The Harvest Moon by Ted Hughes

‘The Harvest Moon’ by Ted Hughes presents the beauty of the “flame-red” harvest moon that occurs after or before the autumnal equinox. The poet especially highlights the natural scene when the harvest moon reigns like a monarch in the sky. It eventuates a mood of celebration in nature as well as in the farmer’s hearts. However, the use of vibrant imagery filled with colors and sounds creates an awe-inspiring image of the moon in a reader’s mind. Moreover, the use of literary devices in the poem makes the poem more interesting and picturesque.

The Harvest Moon by Ted Hughes

 

Summary of The Harvest Moon

‘The Harvest Moon’ by Ted Hughes describes the awe-inspiring beauty of the harvest moon and captures the reaction of different creatures.

‘The Harvest Moon’ by Ted Hughes describes the appearance of the harvest moon in the sky as a “flame-red” object. Thereafter, the poet captures its movement across the sky and uses different literary devices to compare its changing beauty. He uses the images of “balloon” and “doubloon” for this purpose. The instruments mentioned in the first stanza of the poem captures the sound present in nature. After that, there is a reference to the people’s activity during the harvest moon. They are pious about the autumnal full moon. Moreover, the third stanza, presents how the cows and sheep react while watching the moon. In the last stanza, the poet presents the main idea of the poem by personifying the “gold fields”.

You can read the full poem The Harvest Moon here.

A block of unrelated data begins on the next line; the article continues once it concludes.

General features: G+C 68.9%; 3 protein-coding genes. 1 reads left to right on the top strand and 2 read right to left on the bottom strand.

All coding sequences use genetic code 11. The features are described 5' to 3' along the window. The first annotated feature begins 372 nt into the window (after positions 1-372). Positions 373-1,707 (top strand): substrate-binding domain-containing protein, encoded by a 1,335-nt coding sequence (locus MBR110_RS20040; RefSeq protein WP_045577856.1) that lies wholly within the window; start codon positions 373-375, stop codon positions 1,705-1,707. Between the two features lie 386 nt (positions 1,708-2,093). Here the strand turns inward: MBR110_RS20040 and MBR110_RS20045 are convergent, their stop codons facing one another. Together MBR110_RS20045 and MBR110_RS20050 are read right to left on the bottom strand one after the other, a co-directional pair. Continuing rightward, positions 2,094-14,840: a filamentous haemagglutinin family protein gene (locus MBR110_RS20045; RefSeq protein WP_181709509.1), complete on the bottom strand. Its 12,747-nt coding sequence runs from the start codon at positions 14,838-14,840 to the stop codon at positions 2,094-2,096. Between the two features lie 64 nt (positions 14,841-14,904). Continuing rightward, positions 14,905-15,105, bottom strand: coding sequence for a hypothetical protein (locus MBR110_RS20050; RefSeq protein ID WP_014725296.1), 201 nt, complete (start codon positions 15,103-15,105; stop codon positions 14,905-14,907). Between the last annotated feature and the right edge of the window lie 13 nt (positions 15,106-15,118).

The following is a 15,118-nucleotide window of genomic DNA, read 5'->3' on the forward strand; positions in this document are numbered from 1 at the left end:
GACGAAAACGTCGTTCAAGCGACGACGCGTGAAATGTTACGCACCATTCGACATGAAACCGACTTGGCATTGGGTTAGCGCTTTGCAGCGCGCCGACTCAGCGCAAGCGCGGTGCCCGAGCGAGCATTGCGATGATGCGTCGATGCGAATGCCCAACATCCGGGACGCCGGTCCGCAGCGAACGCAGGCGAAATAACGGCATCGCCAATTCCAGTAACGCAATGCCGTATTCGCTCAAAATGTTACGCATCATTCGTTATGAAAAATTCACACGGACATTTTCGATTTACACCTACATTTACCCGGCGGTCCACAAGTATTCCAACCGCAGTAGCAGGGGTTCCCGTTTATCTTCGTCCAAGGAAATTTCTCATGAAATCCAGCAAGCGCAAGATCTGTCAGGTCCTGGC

Structure of The Harvest Moon

‘The Harvest Moon’ by Ted Hughes consists of four stanzas. The first stanza contains eight lines. Whereas, the following two stanzas contain four lines each. And the last stanza has only three lines in it. The first stanza is comparably long as it gives focus to the moon. It is also a reference to the importance of the moon in the farmer’s almanac. However, the poet doesn’t use a specific rhyme scheme in the poem. But, there are some instances of rhyming in the poem. As an example, “moon”, “balloon”, “doubloon”, and “bassoon” rhyme together. Whereas, “come” and “drum” also rhyme in the first stanza. In the second stanza, the first two lines only rhyme collectively.

The metrical scheme of the poem is interesting. The poet presents a mixed-use of meters in the poem. There are both the trochaic meter and the iambic meter in the poem. In some lines, the poet also uses spondee for stressing both of the syllables in a specific foot. Apart from that, the majority of the feet of the poem are composed of the iambic meter. The poet uses this meter that contains a rising rhythm for creating an elevating mood in the poem.

 

Literary Devices in The Harvest Moon

‘The Harvest Moon’ by Ted Hughes presents several literary devices that are important concerning the overall idea of the poem. Likewise, in the first stanza, the poet uses a metaphor for describing the color of the harvest moon. Thereafter, he makes use of personification for capturing the moon’s movement in the sky. The apparent movement of the moon appears to the poet as “a vas balloon” is moving upwards slowly. Here, the poet uses a synecdoche for associating the quality of the balloon to the moon. Moreover, there is a simile in the comparison between the moon to a gold doubloon. There is another simile in the reference to the “bassoon”. Apart from that, the line containing “bassoon” presents onomatopoeia as well. In the last line, the poet personifies the night and uses the image of a drum by using a simile.

Moreover, the repetition of the “b” sound in the first stanza also creates an internal rhythm in between the lines. There is also alliteration in the phrase “deep drum”. However, in the second stanza, there is anaphora in the first two lines. The poet also uses personal metaphors in the third line. And, the last contains personification. Thereafter, in the third stanza, the “moonlit cows” contain a metonymy. Here, the effect refers to the cause of it. In the last line of this stanza, the poet uses a palilogy in using the word “closer” twice. Whereas, in the last stanza the poet personifies the field and the river innovatively.

 

Analysis of The Harvest Moon

Stanza One

The flame-red moon, the harvest moon,
Rolls along the hills, gently bouncing,
(…)
Booming softly through heaven, like a bassoon.